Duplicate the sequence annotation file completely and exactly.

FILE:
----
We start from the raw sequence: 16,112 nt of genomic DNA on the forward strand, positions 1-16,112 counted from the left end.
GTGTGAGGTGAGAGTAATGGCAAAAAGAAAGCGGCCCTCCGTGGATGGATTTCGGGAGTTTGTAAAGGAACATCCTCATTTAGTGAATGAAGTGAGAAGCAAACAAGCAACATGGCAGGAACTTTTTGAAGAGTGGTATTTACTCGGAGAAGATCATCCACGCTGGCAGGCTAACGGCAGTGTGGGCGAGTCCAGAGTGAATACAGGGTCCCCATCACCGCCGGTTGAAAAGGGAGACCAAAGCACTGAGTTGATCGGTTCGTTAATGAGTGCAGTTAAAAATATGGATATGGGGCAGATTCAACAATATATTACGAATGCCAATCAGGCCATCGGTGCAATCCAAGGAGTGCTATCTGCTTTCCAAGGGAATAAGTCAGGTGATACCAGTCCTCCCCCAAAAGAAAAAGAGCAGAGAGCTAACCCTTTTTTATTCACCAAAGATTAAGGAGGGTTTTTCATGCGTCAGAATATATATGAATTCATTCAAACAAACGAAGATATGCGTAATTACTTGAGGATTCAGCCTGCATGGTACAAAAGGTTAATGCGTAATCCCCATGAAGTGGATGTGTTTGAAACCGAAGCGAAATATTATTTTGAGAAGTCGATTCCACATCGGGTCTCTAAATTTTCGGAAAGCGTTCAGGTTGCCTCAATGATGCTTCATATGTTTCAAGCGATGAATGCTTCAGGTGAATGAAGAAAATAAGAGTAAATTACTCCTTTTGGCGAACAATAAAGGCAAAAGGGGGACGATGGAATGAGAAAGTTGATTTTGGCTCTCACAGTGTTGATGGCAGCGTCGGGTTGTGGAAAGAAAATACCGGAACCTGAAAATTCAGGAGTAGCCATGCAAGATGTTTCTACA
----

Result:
We start from the raw sequence: 16,112 nt of genomic DNA on the forward strand, positions 1-16,112 counted from the left end.
GTGTGAGGTGAGAGTAATGGCAAAAAGAAAGCGGCCCTCCGTGGATGGATTTCGGGAGTTTGTAAAGGAACATCCTCATTTAGTGAATGAAGTGAGAAGCAAACAAGCAACATGGCAGGAACTTTTTGAAGAGTGGTATTTACTCGGAGAAGATCATCCACGCTGGCAGGCTAACGGCAGTGTGGGCGAGTCCAGAGTGAATACAGGGTCCCCATCACCGCCGGTTGAAAAGGGAGACCAAAGCACTGAGTTGATCGGTTCGTTAATGAGTGCAGTTAAAAATATGGATATGGGGCAGATTCAACAATATATTACGAATGCCAATCAGGCCATCGGTGCAATCCAAGGAGTGCTATCTGCTTTCCAAGGGAATAAGTCAGGTGATACCAGTCCTCCCCCAAAAGAAAAAGAGCAGAGAGCTAACCCTTTTTTATTCACCAAAGATTAAGGAGGGTTTTTCATGCGTCAGAATATATATGAATTCATTCAAACAAACGAAGATATGCGTAATTACTTGAGGATTCAGCCTGCATGGTACAAAAGGTTAATGCGTAATCCCCATGAAGTGGATGTGTTTGAAACCGAAGCGAAATATTATTTTGAGAAGTCGATTCCACATCGGGTCTCTAAATTTTCGGAAAGCGTTCAGGTTGCCTCAATGATGCTTCATATGTTTCAAGCGATGAATGCTTCAGGTGAATGAAGAAAATAAGAGTAAATTACTCCTTTTGGCGAACAATAAAGGCAAAAGGGGGACGATGGAATGAGAAAGTTGATTTTGGCTCTCACAGTGTTGATGGCAGCGTCGGGTTGTGGAAAGAAAATACCGGAACCTGAAAATTCAGGAGTAGCCATGCAAGATGTTTCTACA